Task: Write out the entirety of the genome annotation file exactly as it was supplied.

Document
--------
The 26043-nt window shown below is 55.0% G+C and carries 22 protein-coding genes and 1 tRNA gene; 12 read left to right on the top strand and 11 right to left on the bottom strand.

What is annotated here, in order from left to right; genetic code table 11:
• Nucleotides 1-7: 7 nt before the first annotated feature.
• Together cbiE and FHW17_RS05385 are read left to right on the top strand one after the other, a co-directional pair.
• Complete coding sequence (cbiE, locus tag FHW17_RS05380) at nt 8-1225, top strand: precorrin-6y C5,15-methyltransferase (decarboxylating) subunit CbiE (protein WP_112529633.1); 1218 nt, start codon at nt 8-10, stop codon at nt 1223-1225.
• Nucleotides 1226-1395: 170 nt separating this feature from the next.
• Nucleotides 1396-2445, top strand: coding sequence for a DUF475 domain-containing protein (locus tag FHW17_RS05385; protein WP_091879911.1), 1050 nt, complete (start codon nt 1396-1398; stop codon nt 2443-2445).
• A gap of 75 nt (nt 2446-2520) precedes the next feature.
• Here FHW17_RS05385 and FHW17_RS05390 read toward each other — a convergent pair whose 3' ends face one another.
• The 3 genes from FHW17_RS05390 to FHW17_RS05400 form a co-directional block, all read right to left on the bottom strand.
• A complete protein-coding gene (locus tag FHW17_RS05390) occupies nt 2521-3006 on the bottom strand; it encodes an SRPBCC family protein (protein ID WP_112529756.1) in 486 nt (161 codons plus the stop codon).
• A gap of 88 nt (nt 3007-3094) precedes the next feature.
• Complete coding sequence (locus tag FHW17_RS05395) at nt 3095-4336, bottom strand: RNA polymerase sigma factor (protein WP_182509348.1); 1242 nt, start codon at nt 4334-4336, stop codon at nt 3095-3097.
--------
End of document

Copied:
The 26043-nt window shown below is 55.0% G+C and carries 22 protein-coding genes and 1 tRNA gene; 12 read left to right on the top strand and 11 right to left on the bottom strand.

What is annotated here, in order from left to right; genetic code table 11:
• Nucleotides 1-7: 7 nt before the first annotated feature.
• Together cbiE and FHW17_RS05385 are read left to right on the top strand one after the other, a co-directional pair.
• Complete coding sequence (cbiE, locus tag FHW17_RS05380) at nt 8-1225, top strand: precorrin-6y C5,15-methyltransferase (decarboxylating) subunit CbiE (protein WP_112529633.1); 1218 nt, start codon at nt 8-10, stop codon at nt 1223-1225.
• Nucleotides 1226-1395: 170 nt separating this feature from the next.
• Nucleotides 1396-2445, top strand: coding sequence for a DUF475 domain-containing protein (locus tag FHW17_RS05385; protein WP_091879911.1), 1050 nt, complete (start codon nt 1396-1398; stop codon nt 2443-2445).
• A gap of 75 nt (nt 2446-2520) precedes the next feature.
• Here FHW17_RS05385 and FHW17_RS05390 read toward each other — a convergent pair whose 3' ends face one another.
• The 3 genes from FHW17_RS05390 to FHW17_RS05400 form a co-directional block, all read right to left on the bottom strand.
• A complete protein-coding gene (locus tag FHW17_RS05390) occupies nt 2521-3006 on the bottom strand; it encodes an SRPBCC family protein (protein ID WP_112529756.1) in 486 nt (161 codons plus the stop codon).
• A gap of 88 nt (nt 3007-3094) precedes the next feature.
• Complete coding sequence (locus tag FHW17_RS05395) at nt 3095-4336, bottom strand: RNA polymerase sigma factor (protein WP_182509348.1); 1242 nt, start codon at nt 4334-4336, stop codon at nt 3095-3097.